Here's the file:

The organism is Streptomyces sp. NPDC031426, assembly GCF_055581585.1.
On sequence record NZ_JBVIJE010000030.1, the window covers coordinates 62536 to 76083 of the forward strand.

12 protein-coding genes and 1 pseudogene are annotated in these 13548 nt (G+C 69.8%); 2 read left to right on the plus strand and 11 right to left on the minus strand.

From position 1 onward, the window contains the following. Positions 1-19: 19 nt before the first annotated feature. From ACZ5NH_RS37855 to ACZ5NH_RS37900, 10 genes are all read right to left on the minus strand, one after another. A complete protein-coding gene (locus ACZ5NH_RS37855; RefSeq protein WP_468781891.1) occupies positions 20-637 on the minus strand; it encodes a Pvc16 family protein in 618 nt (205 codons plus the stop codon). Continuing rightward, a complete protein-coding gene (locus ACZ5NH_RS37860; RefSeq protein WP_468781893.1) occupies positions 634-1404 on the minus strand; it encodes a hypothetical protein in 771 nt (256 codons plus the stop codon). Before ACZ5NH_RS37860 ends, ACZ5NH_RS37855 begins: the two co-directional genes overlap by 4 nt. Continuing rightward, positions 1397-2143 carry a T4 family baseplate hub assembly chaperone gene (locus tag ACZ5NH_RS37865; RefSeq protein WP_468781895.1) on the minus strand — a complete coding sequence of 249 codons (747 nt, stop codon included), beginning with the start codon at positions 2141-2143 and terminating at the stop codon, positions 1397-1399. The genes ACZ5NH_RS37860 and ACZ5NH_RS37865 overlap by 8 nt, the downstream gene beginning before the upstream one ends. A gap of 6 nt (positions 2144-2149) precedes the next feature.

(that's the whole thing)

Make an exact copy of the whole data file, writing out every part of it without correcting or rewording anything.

The organism is Streptomyces sp. NPDC031426, assembly GCF_055581585.1.
On sequence record NZ_JBVIJE010000030.1, the window covers coordinates 62536 to 76083 of the forward strand.

12 protein-coding genes and 1 pseudogene are annotated in these 13548 nt (G+C 69.8%); 2 read left to right on the plus strand and 11 right to left on the minus strand.

From position 1 onward, the window contains the following. Positions 1-19: 19 nt before the first annotated feature. From ACZ5NH_RS37855 to ACZ5NH_RS37900, 10 genes are all read right to left on the minus strand, one after another. A complete protein-coding gene (locus ACZ5NH_RS37855; RefSeq protein WP_468781891.1) occupies positions 20-637 on the minus strand; it encodes a Pvc16 family protein in 618 nt (205 codons plus the stop codon). Continuing rightward, a complete protein-coding gene (locus ACZ5NH_RS37860; RefSeq protein WP_468781893.1) occupies positions 634-1404 on the minus strand; it encodes a hypothetical protein in 771 nt (256 codons plus the stop codon). Before ACZ5NH_RS37860 ends, ACZ5NH_RS37855 begins: the two co-directional genes overlap by 4 nt. Continuing rightward, positions 1397-2143 carry a T4 family baseplate hub assembly chaperone gene (locus tag ACZ5NH_RS37865; RefSeq protein WP_468781895.1) on the minus strand — a complete coding sequence of 249 codons (747 nt, stop codon included), beginning with the start codon at positions 2141-2143 and terminating at the stop codon, positions 1397-1399. The genes ACZ5NH_RS37860 and ACZ5NH_RS37865 overlap by 8 nt, the downstream gene beginning before the upstream one ends. A gap of 6 nt (positions 2144-2149) precedes the next feature.